The flimsy-looking but impressively tenacious Ingenuity has booked its sixth flight on Mars. Slated for sometime next week, this flight will be the first of the helicopter’s new demonstration phase, following five successful test flights that proved the feasibility of powered, controlled flight on the Red Planet.
Ingenuity is currently roosting on a new airfield about 400 feet from Wright Brothers Field, from which it launched its earlier flights. It moved to stay close to Perseverance rover, which, now busy with its own mission, will no longer take photos of the helicopter’s escapades. The rover will instead focus on science, searching the rocky remnants of a Martian river delta for fossilized life.
NASA outlined the flight plan in a press release published this week. The helicopter’s sixth flight will see it rise to the 33-foot (10-meter) altitude it previously attained on flight five and then fly nearly 500 feet southwest, snap some stereoscopic images of an area of interest for future missions, and then head back some 164 feet (50 meters) to touch down on a new airfield, called Field C. While Ingenuity’s team will continue to raise the stakes for how far, fast, and high the little helicopter moves, the primary purpose of the effort is to test the craft’s applications as a Martian scout.
The stereo images will focus on ripples of sand and some rock outcrops, regions of interest for NASA; Ingenuity’s preview of them will serve as an example of how an aerial scout can support Martian rovers by locating the smoothest routes, potentially saving precious sols worth of commuting time. As reported by CNN, images from the helicopter will take longer to get back to Earth, given that Perseverance acts as an operator for Ingenuity’s calls home. Now that there’s more distance between the helicopter and the rover, the data will downlink a tad slower.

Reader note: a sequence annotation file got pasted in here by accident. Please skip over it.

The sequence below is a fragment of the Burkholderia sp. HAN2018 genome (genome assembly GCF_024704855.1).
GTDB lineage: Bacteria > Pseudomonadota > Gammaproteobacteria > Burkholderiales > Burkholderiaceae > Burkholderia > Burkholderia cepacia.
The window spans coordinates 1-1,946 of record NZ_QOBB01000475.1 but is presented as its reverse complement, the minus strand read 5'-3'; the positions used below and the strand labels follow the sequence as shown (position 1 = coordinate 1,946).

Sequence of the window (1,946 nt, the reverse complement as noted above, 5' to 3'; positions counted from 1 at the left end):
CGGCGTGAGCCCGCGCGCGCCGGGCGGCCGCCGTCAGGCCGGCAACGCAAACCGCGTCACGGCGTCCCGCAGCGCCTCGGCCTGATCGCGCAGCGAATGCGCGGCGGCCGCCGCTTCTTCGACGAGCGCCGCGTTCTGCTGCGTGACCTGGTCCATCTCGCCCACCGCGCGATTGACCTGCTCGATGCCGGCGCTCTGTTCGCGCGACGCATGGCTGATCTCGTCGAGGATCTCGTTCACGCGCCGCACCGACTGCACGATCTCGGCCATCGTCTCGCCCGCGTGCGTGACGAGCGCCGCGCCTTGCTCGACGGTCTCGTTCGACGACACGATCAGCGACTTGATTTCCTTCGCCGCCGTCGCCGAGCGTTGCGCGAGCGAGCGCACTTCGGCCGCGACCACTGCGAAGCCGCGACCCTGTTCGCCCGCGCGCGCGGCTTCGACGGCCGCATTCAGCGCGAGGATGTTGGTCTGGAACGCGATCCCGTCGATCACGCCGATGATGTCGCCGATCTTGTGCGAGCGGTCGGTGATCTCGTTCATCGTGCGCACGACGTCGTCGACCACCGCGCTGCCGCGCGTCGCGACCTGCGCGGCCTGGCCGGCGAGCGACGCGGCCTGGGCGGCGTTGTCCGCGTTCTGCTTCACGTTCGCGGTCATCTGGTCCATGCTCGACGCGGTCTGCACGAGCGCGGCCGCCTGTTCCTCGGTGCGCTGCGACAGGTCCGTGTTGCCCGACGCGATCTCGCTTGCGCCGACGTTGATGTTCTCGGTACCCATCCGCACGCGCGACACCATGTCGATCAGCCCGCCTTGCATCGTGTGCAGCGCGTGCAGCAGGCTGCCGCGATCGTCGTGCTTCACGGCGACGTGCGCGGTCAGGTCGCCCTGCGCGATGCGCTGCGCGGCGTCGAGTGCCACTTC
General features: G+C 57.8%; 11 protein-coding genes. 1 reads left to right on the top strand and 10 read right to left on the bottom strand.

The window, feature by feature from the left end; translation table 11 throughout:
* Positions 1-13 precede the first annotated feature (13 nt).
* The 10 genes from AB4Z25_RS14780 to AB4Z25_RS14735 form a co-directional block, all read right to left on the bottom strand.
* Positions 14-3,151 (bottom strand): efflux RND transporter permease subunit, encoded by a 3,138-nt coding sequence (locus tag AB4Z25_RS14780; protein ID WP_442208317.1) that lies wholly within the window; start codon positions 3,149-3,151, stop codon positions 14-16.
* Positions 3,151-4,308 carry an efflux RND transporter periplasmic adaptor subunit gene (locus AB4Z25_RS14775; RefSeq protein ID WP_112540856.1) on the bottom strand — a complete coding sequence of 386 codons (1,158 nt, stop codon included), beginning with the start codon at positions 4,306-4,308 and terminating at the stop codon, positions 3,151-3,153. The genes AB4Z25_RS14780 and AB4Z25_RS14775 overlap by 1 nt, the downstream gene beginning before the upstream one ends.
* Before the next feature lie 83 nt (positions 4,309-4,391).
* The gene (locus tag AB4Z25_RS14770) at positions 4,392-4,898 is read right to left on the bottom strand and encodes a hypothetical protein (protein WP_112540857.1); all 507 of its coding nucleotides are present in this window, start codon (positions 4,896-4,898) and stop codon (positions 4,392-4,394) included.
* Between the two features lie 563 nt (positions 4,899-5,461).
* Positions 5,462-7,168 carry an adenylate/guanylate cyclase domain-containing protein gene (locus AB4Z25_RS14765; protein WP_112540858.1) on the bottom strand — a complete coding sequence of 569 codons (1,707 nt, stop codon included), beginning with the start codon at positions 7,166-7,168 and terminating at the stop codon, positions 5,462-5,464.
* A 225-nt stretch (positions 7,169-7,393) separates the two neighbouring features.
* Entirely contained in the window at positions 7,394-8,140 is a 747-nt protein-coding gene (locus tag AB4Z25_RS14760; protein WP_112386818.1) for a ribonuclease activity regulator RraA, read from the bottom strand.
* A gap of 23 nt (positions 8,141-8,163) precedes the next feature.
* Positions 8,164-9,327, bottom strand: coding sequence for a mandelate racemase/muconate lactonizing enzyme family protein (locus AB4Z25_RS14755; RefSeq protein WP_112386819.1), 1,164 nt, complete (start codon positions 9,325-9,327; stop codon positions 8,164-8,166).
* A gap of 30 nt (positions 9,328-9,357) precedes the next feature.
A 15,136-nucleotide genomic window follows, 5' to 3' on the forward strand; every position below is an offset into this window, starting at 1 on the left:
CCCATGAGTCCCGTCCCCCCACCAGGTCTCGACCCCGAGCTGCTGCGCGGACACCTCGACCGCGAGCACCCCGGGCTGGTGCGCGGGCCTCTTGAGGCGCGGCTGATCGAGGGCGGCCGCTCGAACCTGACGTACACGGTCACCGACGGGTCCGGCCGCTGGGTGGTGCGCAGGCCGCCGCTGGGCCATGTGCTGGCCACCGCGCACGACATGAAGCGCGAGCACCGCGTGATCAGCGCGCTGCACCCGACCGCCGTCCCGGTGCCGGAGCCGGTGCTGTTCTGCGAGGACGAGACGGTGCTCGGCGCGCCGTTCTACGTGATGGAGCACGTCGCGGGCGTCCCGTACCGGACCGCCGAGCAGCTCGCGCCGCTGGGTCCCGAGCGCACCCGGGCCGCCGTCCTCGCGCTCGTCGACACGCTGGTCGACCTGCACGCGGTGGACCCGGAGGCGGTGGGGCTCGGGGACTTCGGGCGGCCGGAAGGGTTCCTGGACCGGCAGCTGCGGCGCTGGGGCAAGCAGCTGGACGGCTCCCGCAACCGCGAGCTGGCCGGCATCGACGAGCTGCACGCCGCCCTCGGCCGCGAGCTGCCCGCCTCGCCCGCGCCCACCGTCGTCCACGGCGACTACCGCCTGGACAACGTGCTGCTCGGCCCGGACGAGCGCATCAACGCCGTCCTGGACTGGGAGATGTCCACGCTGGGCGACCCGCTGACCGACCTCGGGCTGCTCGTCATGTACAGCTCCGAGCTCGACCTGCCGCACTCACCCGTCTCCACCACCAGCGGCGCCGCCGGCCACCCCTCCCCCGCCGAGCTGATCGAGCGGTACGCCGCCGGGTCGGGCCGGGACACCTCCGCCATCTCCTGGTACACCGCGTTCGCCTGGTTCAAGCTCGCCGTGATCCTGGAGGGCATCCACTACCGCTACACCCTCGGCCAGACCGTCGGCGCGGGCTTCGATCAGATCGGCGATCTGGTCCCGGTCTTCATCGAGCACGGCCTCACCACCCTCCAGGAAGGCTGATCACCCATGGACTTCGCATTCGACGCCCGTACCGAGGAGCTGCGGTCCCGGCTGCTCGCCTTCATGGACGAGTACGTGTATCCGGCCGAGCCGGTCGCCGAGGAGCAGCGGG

Ingenuity’s speed during the next demonstration will be 9 miles per hour and will last 140 seconds, just passing its record top speed of 8 miles per hour and setting a new record for time in the air. It will also be the first time Ingenuity lands in a place it didn’t previously scout from the air. The Ingenuity team is relying on images taken by NASA’s Mars Orbiter to certify the ground is a solid spot to touch down. There is currently no established date for the flight; it will depend on the fickle Martian weather.